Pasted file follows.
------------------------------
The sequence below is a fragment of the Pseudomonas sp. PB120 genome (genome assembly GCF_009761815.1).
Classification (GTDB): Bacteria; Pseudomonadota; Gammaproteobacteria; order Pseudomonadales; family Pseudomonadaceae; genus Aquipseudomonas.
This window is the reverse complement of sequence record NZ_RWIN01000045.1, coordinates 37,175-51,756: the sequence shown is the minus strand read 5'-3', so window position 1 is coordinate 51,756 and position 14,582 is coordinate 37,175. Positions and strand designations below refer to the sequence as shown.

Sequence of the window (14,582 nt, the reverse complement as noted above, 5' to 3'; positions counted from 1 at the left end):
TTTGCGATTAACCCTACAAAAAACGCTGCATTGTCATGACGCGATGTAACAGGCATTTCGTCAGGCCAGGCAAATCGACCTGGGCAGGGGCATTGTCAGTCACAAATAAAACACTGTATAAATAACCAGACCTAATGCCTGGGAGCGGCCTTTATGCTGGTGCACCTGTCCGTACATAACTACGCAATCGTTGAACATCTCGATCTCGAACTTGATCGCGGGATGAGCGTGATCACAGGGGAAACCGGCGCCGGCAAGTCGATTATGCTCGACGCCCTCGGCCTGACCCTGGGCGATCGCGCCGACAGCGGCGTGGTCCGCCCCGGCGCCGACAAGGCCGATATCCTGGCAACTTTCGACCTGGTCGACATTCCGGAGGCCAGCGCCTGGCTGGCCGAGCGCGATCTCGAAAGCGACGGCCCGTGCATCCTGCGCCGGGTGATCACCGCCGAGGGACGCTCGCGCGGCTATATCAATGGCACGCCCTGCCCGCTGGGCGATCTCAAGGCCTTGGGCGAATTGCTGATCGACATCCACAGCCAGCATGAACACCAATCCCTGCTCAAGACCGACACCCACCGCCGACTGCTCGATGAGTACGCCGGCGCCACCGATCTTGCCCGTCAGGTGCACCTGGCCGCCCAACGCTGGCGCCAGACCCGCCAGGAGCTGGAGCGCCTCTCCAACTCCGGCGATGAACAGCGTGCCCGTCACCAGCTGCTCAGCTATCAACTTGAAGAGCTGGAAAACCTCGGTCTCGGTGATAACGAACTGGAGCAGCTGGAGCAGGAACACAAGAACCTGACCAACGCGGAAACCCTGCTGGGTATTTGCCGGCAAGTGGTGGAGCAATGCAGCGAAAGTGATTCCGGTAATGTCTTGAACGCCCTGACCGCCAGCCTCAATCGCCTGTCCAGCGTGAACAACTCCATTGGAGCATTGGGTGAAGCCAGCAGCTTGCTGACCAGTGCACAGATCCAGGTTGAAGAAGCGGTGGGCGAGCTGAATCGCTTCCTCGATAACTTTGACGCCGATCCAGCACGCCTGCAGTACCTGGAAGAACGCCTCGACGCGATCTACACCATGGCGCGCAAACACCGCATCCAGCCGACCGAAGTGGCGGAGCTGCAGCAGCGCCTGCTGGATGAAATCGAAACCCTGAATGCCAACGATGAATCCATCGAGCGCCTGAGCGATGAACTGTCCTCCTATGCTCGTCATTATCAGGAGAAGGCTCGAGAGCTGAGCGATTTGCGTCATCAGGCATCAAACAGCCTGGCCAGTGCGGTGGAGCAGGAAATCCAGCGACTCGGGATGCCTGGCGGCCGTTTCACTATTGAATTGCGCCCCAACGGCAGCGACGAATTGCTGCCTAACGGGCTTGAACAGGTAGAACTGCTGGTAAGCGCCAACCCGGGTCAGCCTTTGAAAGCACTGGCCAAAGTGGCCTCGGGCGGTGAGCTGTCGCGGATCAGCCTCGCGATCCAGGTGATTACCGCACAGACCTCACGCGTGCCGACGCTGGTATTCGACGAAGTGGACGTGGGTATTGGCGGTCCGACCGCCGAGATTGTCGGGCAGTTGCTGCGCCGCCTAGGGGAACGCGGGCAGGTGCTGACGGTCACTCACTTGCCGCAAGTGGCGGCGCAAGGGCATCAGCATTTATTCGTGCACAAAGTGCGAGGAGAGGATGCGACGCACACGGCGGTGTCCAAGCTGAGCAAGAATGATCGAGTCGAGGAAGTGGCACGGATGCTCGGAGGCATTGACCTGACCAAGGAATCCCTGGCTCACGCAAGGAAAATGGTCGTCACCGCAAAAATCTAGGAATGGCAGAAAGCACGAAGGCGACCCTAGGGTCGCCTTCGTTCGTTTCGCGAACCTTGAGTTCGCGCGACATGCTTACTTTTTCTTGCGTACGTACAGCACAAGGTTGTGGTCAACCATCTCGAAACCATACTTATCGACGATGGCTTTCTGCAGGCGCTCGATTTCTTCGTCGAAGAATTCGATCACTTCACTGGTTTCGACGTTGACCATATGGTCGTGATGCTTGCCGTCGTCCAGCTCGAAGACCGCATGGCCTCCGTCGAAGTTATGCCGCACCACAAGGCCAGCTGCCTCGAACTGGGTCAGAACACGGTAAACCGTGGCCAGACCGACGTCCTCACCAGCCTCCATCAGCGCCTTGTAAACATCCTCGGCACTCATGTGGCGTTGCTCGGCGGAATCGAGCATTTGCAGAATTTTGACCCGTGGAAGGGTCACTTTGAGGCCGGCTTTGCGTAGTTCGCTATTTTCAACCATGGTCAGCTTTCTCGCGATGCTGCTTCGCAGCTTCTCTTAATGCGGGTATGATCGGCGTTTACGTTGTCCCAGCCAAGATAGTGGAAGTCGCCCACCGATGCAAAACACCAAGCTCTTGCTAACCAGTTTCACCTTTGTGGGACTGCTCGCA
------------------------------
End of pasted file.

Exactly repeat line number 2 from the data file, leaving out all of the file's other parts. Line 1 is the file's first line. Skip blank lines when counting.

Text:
Classification (GTDB): Bacteria; Pseudomonadota; Gammaproteobacteria; order Pseudomonadales; family Pseudomonadaceae; genus Aquipseudomonas.